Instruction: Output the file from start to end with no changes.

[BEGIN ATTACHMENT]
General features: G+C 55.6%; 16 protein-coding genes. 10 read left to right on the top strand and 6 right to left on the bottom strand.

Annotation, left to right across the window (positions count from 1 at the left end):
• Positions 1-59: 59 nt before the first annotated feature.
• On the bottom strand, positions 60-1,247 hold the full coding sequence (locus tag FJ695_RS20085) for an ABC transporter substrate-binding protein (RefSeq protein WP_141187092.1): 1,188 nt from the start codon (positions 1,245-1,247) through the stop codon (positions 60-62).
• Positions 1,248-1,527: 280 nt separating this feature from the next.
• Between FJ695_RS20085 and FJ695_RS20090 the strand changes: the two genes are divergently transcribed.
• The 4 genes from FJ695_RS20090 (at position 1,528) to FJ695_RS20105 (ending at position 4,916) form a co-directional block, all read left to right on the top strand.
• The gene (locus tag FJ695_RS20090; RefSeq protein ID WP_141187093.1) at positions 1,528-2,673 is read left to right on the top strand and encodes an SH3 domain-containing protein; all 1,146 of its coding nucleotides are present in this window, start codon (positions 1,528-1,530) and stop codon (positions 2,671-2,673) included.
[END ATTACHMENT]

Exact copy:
General features: G+C 55.6%; 16 protein-coding genes. 10 read left to right on the top strand and 6 right to left on the bottom strand.

Annotation, left to right across the window (positions count from 1 at the left end):
• Positions 1-59: 59 nt before the first annotated feature.
• On the bottom strand, positions 60-1,247 hold the full coding sequence (locus tag FJ695_RS20085) for an ABC transporter substrate-binding protein (RefSeq protein WP_141187092.1): 1,188 nt from the start codon (positions 1,245-1,247) through the stop codon (positions 60-62).
• Positions 1,248-1,527: 280 nt separating this feature from the next.
• Between FJ695_RS20085 and FJ695_RS20090 the strand changes: the two genes are divergently transcribed.
• The 4 genes from FJ695_RS20090 (at position 1,528) to FJ695_RS20105 (ending at position 4,916) form a co-directional block, all read left to right on the top strand.
• The gene (locus tag FJ695_RS20090; RefSeq protein ID WP_141187093.1) at positions 1,528-2,673 is read left to right on the top strand and encodes an SH3 domain-containing protein; all 1,146 of its coding nucleotides are present in this window, start codon (positions 1,528-1,530) and stop codon (positions 2,671-2,673) included.